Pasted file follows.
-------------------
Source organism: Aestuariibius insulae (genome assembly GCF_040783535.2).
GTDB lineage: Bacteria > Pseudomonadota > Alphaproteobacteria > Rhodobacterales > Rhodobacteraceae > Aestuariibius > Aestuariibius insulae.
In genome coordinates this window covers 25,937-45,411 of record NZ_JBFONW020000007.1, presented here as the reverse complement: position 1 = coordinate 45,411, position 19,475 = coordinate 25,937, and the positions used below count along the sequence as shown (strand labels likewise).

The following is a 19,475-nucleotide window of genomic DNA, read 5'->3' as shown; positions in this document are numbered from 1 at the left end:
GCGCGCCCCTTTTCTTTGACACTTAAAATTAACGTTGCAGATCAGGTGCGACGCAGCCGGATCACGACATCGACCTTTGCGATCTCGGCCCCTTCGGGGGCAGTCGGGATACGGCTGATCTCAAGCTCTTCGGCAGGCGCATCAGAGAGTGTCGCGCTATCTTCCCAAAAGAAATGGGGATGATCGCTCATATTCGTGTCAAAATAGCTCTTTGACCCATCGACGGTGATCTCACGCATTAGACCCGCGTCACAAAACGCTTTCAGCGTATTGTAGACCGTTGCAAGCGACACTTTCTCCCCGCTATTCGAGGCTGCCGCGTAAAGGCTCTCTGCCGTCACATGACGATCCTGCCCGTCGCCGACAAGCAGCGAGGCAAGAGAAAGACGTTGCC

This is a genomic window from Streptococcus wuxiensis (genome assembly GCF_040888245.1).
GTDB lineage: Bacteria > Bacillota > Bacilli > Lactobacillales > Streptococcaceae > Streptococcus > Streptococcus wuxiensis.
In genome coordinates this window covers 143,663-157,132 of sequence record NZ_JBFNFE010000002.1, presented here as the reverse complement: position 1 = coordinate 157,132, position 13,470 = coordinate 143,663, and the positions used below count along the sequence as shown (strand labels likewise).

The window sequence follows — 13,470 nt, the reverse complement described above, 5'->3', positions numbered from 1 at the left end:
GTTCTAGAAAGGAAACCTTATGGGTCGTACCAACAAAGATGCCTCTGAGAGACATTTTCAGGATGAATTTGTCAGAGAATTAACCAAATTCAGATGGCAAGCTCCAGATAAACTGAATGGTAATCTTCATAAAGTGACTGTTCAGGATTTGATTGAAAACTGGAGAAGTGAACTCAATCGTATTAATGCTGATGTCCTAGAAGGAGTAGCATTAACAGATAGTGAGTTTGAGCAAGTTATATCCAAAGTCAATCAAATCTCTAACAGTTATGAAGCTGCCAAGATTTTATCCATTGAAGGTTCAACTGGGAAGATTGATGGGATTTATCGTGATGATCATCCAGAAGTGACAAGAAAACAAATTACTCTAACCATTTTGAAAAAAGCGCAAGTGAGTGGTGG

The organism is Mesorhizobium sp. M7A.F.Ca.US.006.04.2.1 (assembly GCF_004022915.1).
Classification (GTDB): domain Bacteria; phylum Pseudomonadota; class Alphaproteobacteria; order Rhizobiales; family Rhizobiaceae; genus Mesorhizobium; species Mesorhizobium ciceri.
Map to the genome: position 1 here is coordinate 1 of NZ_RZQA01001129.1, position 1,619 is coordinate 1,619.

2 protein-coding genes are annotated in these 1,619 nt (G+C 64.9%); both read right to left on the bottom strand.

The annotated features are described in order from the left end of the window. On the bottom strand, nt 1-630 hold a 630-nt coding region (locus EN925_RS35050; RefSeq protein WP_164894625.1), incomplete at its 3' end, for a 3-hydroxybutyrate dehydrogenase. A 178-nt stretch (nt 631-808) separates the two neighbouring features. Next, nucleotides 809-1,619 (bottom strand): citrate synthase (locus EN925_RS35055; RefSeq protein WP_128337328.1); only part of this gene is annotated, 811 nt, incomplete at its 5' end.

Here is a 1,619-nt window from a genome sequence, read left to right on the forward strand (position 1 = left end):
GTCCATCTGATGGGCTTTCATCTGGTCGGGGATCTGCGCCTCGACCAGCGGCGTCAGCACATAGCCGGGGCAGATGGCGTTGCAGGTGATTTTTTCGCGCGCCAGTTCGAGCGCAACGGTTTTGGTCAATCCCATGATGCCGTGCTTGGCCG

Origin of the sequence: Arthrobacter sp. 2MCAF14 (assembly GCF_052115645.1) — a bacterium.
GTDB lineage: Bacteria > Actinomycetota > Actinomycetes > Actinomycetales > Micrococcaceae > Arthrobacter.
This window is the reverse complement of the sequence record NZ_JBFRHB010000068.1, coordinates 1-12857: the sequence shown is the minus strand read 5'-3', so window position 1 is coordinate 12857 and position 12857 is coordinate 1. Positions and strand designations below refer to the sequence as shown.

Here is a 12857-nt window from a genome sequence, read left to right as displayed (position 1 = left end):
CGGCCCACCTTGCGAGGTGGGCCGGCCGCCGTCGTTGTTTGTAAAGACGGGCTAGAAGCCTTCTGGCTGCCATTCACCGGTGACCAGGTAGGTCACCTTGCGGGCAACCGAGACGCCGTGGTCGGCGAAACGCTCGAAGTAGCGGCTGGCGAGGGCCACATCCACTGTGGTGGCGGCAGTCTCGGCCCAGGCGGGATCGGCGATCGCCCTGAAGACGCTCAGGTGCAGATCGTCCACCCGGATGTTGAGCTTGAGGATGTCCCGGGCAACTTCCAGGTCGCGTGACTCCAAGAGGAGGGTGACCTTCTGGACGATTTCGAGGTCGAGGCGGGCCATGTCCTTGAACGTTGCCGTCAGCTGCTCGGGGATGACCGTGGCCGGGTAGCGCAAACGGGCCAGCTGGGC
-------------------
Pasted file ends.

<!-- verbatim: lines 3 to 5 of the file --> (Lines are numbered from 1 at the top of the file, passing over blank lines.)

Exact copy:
In genome coordinates this window covers 25,937-45,411 of record NZ_JBFONW020000007.1, presented here as the reverse complement: position 1 = coordinate 45,411, position 19,475 = coordinate 25,937, and the positions used below count along the sequence as shown (strand labels likewise).

The following is a 19,475-nucleotide window of genomic DNA, read 5'->3' as shown; positions in this document are numbered from 1 at the left end:
GCGCGCCCCTTTTCTTTGACACTTAAAATTAACGTTGCAGATCAGGTGCGACGCAGCCGGATCACGACATCGACCTTTGCGATCTCGGCCCCTTCGGGGGCAGTCGGGATACGGCTGATCTCAAGCTCTTCGGCAGGCGCATCAGAGAGTGTCGCGCTATCTTCCCAAAAGAAATGGGGATGATCGCTCATATTCGTGTCAAAATAGCTCTTTGACCCATCGACGGTGATCTCACGCATTAGACCCGCGTCACAAAACGCTTTCAGCGTATTGTAGACCGTTGCAAGCGACACTTTCTCCCCGCTATTCGAGGCTGCCGCGTAAAGGCTCTCTGCCGTCACATGACGATCCTGCCCGTCGCCGACAAGCAGCGAGGCAAGAGAAAGACGTTGCC